This is how Manchester is preparing to safely welcome 80,000 students back to the city this month

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Universities are expected to welcome around 80,000 new and returning students to Manchester over the next couple of weeks.

Manchester City Council has this week praised the extensive plans that have been put in place to manage the safe return of those students, but in the context of the ongoing coronavirus (COVID-19) pandemic though, how exactly will this work?

In recent months, detailed preparations have been taking place through the city’s Student Strategy Partnership.

The partnership – which brings together the University of Manchester, Manchester Metropolitan University, student unions, Manchester Student Homes, Greater Manchester Police and Manchester City Council – is already responsible for introducing a raft of COVID-safe measures.

According to a statement on the Manchester City Council website, these measures encompass both on campus arrangements for lectures, events and those living in halls of residence and in neighbourhoods around the city.

These include:

  • Virtual-only events in Welcome Week, and a blended model of virtual and small group lectures on campus to reduce contacts.  
  • Clear communications with students on COVID-19 guidelines and expectations.
  • The establishment of a local testing site at Denmark Road Leisure Centre in Hulme – a short distance from campus – which will operate five days a week, and there is also scope for mobile testing centres if further capacity is required.  
  • Detailed plans in place to manage any potential outbreak.
  • Council liaison with businesses and licensed premises in areas with significant student populations, such as Fallowfield and Withington, to ensure they are COVID-secure and be clear about the expectations on them and the potential consequences of not meeting those expectations.
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The measures come after vice-chancellors and National Union of Students officers from the Universities of Bolton, Manchester, Salford, Manchester Metropolitan University and the Royal Northern College of Music banded together to urge students to avoid mass gatherings and stick to the rules when the new term begins.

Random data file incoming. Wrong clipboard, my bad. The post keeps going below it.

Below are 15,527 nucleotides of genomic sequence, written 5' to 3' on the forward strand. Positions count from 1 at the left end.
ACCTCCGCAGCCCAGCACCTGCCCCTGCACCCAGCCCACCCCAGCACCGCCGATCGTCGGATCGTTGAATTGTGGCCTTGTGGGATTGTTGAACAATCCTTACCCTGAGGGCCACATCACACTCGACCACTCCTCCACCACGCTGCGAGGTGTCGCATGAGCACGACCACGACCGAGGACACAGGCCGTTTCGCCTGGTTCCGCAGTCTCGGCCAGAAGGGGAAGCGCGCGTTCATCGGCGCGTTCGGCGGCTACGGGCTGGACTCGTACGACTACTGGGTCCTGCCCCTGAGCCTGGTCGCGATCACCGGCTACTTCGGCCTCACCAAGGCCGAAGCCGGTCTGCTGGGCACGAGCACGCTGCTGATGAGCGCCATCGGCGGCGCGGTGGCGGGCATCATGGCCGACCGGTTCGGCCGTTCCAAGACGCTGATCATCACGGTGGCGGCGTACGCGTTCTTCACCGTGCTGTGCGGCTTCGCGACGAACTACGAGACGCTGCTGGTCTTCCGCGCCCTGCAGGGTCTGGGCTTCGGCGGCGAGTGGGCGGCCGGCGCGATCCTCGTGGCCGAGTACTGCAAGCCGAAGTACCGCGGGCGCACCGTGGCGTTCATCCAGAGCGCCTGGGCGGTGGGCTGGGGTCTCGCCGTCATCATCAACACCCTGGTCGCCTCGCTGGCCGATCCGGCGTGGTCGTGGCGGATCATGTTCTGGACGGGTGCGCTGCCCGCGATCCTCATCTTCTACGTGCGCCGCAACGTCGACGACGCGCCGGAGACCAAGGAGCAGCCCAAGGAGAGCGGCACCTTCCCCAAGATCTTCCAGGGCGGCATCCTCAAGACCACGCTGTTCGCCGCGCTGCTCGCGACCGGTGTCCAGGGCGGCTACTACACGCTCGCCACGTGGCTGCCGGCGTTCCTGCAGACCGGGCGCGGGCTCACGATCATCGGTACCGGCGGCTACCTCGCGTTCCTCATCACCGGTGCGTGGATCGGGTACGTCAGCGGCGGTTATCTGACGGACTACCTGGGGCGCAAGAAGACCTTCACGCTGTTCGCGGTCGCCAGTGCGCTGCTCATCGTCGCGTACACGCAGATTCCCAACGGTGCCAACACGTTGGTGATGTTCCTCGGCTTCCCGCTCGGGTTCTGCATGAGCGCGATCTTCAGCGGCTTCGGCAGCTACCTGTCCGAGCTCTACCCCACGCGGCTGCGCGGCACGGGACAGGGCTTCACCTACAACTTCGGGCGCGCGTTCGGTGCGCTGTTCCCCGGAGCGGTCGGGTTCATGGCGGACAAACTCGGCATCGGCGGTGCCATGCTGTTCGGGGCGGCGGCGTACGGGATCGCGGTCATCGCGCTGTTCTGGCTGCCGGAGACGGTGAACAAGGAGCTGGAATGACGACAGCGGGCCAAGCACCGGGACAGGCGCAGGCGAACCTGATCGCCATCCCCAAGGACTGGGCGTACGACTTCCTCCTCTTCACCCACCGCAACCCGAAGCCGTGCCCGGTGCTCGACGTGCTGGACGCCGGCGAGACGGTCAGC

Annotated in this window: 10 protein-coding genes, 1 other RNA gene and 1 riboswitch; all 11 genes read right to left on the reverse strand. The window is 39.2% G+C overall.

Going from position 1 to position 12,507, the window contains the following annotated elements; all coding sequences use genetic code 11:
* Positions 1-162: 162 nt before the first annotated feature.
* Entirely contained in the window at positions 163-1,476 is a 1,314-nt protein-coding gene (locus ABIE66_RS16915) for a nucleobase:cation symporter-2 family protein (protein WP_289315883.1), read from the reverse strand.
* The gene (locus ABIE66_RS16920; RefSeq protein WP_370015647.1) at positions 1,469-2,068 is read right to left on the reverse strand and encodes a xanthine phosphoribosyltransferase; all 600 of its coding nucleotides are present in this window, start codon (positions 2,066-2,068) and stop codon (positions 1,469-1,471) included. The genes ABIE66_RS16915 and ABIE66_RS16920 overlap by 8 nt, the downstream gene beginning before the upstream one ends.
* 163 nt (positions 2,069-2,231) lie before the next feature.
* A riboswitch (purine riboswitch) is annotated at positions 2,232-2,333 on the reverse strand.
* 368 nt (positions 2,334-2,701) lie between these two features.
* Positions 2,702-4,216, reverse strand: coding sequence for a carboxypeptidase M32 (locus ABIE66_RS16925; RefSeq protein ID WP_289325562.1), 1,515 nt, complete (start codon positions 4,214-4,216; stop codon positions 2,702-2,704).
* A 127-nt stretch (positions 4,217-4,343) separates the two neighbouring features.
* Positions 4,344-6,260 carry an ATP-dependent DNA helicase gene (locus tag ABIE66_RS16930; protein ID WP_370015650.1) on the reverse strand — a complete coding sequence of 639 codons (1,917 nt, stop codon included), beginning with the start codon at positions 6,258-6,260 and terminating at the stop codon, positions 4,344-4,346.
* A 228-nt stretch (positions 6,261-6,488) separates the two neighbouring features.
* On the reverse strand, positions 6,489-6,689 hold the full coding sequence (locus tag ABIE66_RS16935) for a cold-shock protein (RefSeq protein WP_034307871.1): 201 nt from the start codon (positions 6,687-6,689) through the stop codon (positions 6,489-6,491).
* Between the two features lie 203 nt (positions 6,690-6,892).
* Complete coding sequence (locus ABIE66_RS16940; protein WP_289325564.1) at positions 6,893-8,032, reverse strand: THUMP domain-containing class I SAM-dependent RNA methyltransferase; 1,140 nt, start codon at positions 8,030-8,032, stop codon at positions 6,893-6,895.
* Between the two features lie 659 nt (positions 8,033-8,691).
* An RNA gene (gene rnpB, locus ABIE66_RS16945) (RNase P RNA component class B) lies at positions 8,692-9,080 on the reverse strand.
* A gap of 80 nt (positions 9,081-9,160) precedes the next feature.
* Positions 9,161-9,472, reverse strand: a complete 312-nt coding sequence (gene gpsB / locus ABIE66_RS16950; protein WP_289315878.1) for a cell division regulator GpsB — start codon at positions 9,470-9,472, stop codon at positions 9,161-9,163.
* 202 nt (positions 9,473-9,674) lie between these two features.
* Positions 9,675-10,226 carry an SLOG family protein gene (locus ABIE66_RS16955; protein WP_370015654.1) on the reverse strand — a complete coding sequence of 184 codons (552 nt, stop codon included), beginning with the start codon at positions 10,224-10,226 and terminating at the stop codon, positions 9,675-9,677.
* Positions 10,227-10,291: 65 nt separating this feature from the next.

Sir Richard Leese – Leader of Manchester City Council – said: “We are used to welcoming an influx of students but obviously this year is like no other. 

“A great deal of planning has gone into ensuring that the return of students to Manchester is as COVID-secure as possible and that they can have a great experience in our city without putting themselves or others at risk. 

“In particular I want to commend the universities, who have done some brilliant work around communications with students and their own on campus arrangements. They have engaged really constructively with wider planning around off campus elements. They have also shown leadership by making clear to students that while everything is in place for them to learn and enjoy themselves safely, any irresponsible behaviour which flouts COVID-19 restrictions, such as holding house parties while restrictions are in force, will not be tolerated and could have disciplinary consequences. 

He continued: “Students are always welcome here and form an important part of the life of our dynamic city. Many stay after they graduate and become proud Mancunians. We want them to feel safe and we also want them to feel part of the community, which means being good neighbours where they are living off campus.

“As well as working with the universities to communicate COVID-19 safety information, we are continuing our regular work to encourage students to be part of their neighbourhoods.”

You can find out more about the Student Strategy Partnership via the Manchester City Council website here.

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